Ever wonder what happens to the water when you flush the toilet, wash dishes, or watch the rain go into the gutter?  As you can imagine, it’s filled with dirty things like poo, pee, pills, soap, bacon grease, and cigarette butts.  To clean the water up, it usually goes through something called a Wastewater Treatment Plant.  B U T   (this is a big BUT), when it rains or snows a lot, all the wastewater in New York goes directly into the river.  This is called a Combined Sewer Overflow or CSO. For the humans and sea life who swim, eat, drink, and live in the river, CSOs are a big problem.

Let’s learn more about wastewater treatment before moving on to what happens when we don’t do it:

water-treatment-diagram

  1. Begin by watching the video Flush.
  2. Next, take a virtual tour of a wastewater plant.
  3. Now use SketchUpScratch, Lego or any other Maker tool to teach others about wastewater treatment.

cso

OK, so now it rains or snows.  Instead of being treated, the raw sewage goes straight to the river.  Let’s learn more about this:

  1. Watch either this video about Evansville or this video about Winnepeg’s CSO problems.
  2. Now check out a CSO event in Brooklyn New York.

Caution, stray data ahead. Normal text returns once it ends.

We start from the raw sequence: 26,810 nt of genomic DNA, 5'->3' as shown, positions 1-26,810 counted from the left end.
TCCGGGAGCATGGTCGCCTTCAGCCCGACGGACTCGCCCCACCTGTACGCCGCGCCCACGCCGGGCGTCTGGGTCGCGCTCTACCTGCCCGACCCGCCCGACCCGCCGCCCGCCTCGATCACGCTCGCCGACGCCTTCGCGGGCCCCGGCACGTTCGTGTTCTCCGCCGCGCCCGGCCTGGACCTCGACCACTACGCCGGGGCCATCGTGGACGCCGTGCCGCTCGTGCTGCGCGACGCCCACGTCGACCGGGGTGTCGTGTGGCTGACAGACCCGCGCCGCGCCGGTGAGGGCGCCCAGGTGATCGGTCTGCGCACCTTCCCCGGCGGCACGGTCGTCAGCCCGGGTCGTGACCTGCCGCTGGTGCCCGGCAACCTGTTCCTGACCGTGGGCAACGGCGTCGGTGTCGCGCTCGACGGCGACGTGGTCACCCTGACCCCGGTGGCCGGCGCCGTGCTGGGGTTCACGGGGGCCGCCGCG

3.  You can learn much much more abouts CSOs by visiting the Riverkeepers website.
  4. Finally, check out these solutions to help out the terrible CSO situation: Street Creeks, GreenStreets, TreesNY, and HydroVentiv.
  5. Take one of these ideas or think up your own and use SketchUp or other Maker Tools to make a model of your solution.

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This section is for those of you involved with the Billion Oysters Project.  As you know, oysters help the harbor in many ways including by filtering it. Unfortunately, when CSOs happen, oysters are forced to take in many contaminants including harmful bacteria.  For this section we will be investigating for ourselves the presence of such bacteria around our oyster restoration station.

  1. When CSOs happen, poop gets into the water. Different kinds of bacteria are in this poop and one is called Enterococcus.  A bunch of citizen scientists do measurements of this bacteria and upload the results.  One group tests for this bacteria right where our oyster restoration station is.  Here are the results of their tests.
  2.  But, like good scientist, let’s not just assume they are right.  We are going to go to our station and test the water next to our station from October through November.  Using what’s called a Coliform Test Kit, we will test the water four times: two sunny day visits and two visits the day after it rains.   Let’s see how bad these CSOs really are.